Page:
Verified smokers have a prevalence of developing diabetes twice as much than those who are verified non-smokers, according to a new Korean study published in the Journal of Diabetes.
Researchers looked at data from the Kangbuk Samsung Health Study and Kangbuk Samsung Cohort Study between 2011 and 2013. They studied data for 145,040 adults, whose mean age was 37 years, and 59 percent of which were men.
The authors write that although previous studies have assessed the relationship between smoking and diabetes using self‐reported questionnaires, interpretations may be limited by an underestimation of the actual smoking population.
This study was conducted to evaluate the relationship between smoking and diabetes using both self‐reported questionnaire and urine cotinine levels (a predominant component of nicotine).
Individuals’ smoking status was self-reported and urine cotinine levels were measured.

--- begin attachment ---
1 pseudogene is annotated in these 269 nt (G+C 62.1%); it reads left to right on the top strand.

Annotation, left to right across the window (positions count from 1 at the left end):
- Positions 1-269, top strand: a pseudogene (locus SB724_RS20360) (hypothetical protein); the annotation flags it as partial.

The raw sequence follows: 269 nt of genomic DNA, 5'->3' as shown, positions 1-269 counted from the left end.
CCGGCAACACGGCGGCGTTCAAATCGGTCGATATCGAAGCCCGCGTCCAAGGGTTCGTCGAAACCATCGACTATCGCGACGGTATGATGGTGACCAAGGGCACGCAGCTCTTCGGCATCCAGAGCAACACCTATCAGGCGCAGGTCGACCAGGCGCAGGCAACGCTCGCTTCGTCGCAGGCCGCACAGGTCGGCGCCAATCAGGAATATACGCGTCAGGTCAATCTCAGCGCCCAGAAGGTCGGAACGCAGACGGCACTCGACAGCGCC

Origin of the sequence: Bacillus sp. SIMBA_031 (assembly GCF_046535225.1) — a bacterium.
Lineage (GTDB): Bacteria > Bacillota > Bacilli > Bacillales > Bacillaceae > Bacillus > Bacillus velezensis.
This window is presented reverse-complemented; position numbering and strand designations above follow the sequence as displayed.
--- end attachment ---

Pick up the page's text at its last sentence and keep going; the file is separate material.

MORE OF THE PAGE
Overall diabetes prevalence in self‐reported (4.5 percent vs 1.6 percent) and cotinine‐verified (4.4 percent vs 2.1 percent) current smokers were higher compared to self‐reported and cotinine‐verified never smokers, the researchers state in their results.
“This study showed that cotinine-verified current smoking, self-reported former and current smoking and unobserved smoking were all positively associated with higher [diabetes] prevalence in the overall population,” Dr. Byung Jin Kim and his colleagues write.
The amount of smoking and the duration of the habit also revealed a significant effect on diabetes prevalence in the participants:
There was a 57 percent increase in prevalence for those who smoked more than 20 cigarettes per day as well as a 28 percent increase for those who had been smoking for at least 10 years.
“This large cross-sectional study demonstrates that unobserved smoking, as well as both cotinine-verified and self-reported smoking, was associated with increased prevalence of [diabetes] compared to never smoking without any significant gender interactions,” the researchers conclude.